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Diana has just come from where nobody quite witnessed Sergeant Brown chase, then shoot a man. The man, called Dread Man by the homeless men Brown and his partner talked to, ran from the white van the police were looking for in connection with a ritual murder. She comes back down the hill to where the van and police cruiser are parked.
The squad car’s lights were still strobing; other CSI personnel had the white van surrounded with spotlights. The van was so brand-new that it had no markings at all, and a white temporary tag instead of real license plates. She groaned as she realized she’d forgotten to grab the dead man’s ID: the knee wasn’t hurting so much as making her aware of its presence.
She already knew from experience that running a temporary tag rarely gave enough information, but she took out her tablet and started the process, anyway. She walked up to Keller’s chief assistant Melissa, a woman who could look radiant in hazmat gear. “Can I open up the van?”
“As long as you put on a bunny suit first. Full protocol tonight.” Melissa pointed to her own van, where the plastic coveralls were stored.
Before Diana could respond, Mustapha’s Lexus pulled up behind the squad car. Mustapha got out of the driver’s side; Diana shaded her eyes against the squad car’s flashers to see the unmistakable toupée of Manuel Peña, head of Internal Affairs.
Peña wasted no time “Siddal!” he shouted as he came toward her. “Tell me who you shot this time.”
She burst out laughing. “It wasn’t me, I swear.” She filled him in.
“Reggie Brown?” asked Peña. “Wannabe soldier?” At Diana’s nod, “You do not want to get caught in the cover-up when he finally goes down.” Peña laughed; it was ugly. “Well, I’d love it if you were there, come to think of it. One of these days…”
Mustapha said, “Okay, lovebirds.” To Diana, “Where’s the scene?”
Diana pointed up the hill. “Where the lights are. I’ve already been up that hill. Can you get the suspect’s ID for me?” She patted her knee.
“Sure. Come on, Manny.” They walked away; Mustapha turned back. “Good shooting, for real?”
“Nothing says no. I wish there was a witness.”
“Was this our guy?”
“Get me an ID, let me in the van. I’m all for Sergeant Brown getting to be the hero: we can get back to the usual run of drive-bys and domestics.”
Mustapha went up the hill: Diana put on the bunny suit, then slipped a pair of nonslip booties over the feet. She walked around to the driver’s side door of the van, which the suspect had left open in his haste. The keys were in the ignition, the motor running. The cab of the van had the brand-new smell and the eerie emptiness of a new vehicle: not even any dust or crumpled receipts on the floor. On the passenger seat was a roll of plastic supermarket bags in plain white. Diana poked around with her phone’s flashlight: nothing.
She took the keys, slipped back out the door, around to the back. Melissa said, “Let’s hope it’s empty.”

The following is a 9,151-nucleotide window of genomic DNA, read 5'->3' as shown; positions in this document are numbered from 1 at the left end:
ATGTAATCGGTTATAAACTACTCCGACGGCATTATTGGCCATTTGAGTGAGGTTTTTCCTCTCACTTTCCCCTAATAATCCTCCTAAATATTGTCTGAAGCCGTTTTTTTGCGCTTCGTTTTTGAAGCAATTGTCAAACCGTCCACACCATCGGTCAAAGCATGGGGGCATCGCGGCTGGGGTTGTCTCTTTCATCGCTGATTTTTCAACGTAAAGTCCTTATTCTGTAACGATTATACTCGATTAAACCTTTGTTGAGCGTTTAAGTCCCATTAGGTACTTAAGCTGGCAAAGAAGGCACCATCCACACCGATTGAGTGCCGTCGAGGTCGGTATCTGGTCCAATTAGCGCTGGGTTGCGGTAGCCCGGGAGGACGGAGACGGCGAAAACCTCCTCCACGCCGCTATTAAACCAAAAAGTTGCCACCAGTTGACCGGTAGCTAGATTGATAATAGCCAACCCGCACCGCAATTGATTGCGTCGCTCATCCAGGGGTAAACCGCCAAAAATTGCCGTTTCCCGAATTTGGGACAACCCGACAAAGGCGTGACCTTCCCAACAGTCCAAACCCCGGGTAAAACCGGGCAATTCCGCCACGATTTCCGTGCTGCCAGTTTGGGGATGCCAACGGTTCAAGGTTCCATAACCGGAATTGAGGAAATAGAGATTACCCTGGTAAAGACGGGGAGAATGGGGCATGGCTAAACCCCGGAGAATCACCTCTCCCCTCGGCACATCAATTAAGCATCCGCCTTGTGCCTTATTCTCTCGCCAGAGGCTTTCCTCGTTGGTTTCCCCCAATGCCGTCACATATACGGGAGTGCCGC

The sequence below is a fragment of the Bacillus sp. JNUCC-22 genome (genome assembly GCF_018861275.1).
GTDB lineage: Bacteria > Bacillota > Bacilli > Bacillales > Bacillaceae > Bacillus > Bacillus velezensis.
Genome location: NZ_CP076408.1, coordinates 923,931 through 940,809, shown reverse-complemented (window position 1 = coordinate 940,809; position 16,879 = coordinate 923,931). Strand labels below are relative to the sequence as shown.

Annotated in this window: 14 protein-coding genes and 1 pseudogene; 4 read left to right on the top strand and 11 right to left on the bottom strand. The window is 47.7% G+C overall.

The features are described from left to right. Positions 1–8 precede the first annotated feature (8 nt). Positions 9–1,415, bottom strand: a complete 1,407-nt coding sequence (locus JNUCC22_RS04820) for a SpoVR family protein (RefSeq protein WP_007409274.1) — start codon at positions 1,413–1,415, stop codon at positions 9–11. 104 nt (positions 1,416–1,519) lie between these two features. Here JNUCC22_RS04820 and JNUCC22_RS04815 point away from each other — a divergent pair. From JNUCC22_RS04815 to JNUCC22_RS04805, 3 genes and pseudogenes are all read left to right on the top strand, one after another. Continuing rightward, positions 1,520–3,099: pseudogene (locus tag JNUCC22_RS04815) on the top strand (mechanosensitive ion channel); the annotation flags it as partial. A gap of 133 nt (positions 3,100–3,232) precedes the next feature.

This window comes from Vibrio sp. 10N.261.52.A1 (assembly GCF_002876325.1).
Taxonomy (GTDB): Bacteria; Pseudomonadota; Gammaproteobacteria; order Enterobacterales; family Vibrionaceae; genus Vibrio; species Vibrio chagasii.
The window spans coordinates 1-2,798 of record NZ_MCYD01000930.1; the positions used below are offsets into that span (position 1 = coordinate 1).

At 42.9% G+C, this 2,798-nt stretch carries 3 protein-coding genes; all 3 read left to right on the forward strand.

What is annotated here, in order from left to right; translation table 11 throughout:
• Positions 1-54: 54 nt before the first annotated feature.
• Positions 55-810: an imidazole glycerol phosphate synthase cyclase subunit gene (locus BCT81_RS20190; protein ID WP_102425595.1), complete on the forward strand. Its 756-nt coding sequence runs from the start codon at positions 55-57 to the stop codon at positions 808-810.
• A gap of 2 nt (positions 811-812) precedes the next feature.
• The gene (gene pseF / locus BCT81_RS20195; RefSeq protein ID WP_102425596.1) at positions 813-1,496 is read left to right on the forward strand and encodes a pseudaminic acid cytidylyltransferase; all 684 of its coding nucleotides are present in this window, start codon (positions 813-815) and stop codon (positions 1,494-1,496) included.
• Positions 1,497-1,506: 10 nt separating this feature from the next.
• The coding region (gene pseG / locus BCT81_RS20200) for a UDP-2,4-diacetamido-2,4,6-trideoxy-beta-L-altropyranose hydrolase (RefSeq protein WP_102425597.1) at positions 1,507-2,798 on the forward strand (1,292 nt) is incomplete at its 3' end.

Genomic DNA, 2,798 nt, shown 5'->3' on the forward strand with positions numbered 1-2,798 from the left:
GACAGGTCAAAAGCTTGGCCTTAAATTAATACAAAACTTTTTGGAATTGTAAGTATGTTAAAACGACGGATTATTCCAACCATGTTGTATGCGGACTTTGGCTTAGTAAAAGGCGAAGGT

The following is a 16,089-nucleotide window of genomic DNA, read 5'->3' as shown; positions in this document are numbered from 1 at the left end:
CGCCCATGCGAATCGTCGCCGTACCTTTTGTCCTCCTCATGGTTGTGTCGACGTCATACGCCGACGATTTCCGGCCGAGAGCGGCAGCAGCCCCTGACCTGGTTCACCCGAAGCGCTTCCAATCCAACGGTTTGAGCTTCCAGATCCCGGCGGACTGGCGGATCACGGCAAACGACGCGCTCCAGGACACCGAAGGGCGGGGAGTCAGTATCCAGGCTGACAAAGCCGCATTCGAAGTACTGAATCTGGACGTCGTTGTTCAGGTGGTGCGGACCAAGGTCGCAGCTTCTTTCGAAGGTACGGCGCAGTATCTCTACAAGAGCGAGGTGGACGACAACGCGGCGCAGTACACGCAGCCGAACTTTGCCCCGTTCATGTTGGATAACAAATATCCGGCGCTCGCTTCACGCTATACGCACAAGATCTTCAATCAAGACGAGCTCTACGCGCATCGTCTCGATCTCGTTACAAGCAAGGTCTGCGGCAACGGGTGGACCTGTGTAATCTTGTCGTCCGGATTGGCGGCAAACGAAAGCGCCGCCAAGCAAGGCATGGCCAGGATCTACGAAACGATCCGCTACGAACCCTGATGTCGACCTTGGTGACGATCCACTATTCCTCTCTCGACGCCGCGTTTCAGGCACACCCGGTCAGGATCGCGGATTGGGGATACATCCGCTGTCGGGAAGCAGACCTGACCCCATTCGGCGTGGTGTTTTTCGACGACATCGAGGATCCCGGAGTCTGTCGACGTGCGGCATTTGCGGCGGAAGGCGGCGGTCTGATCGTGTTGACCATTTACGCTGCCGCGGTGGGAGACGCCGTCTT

Diana opened the door. The sides of the compartment were lined with shelves, mostly empty but for three shoeboxes at eye level and a pair of larger boxes on a bottom shelf. No weapons or restraints. No blood or other stains she could see. She used the edge of her phone to lift the lid of one of the shoeboxes. It was half-full of disposable plastic razors, all unused. Her eyebrows furrowed: the next shoebox was full of new toothbrushes, and the third of travel-sized tubes of toothpaste. “Oh, crap,” she muttered.
The first of the large boxes was full of muffins: big ones, the size of softballs, each in a clear plastic bag, all freshly baked and still warm. Diana’s mouth watered and her stomach sank at the same time. She felt Melissa come into the compartment behind her. “We are in so much trouble,” said Diana.
“What do you mean?”
“Not you; me. Indirectly. The officers went looking for this man because some other homeless folks said that the ‘Dread Man’ was driving it. But this guy wasn’t a kidnapper, or serial killer, or the Islamic Reaper.” She pulled the other big box from its shelf, flipped it open. “He’s going around giving food and hygiene supplies to the homeless.” She pulled out a plastic bag that held a loaf of what looked like sourdough. “Not Dread Man; Bread Man. We are so fucked.”
So there’s a double climax in this chapter: Brown shooting the guy, and now us finding out he wasn’t the guy. We’ve repeatedly spelled Brown out as a cowboy, so now we have to wonder where the gun the man was carrying came from. And we’ve got another victim, a guy doing some volunteer work, to add to the total. And of course with the recent emphasis on police brutality, a current-events hook for the story.
But there’s more: I’m setting you up. The whole tragic story here hinges on a misunderstanding: Dread for Bread. If Brown and his partner Officer Slaughter had heard Bread, they would have asked why, and found out, and been a lot less paranoid about approaching the guy. But they heard what they were looking for: something that told them there really was someone out there in a white commercial van, murdering and mutilating homeless men. So as of now, keep an eye out for other crucial moments where someone hears what they’re listening for and makes a bad decision.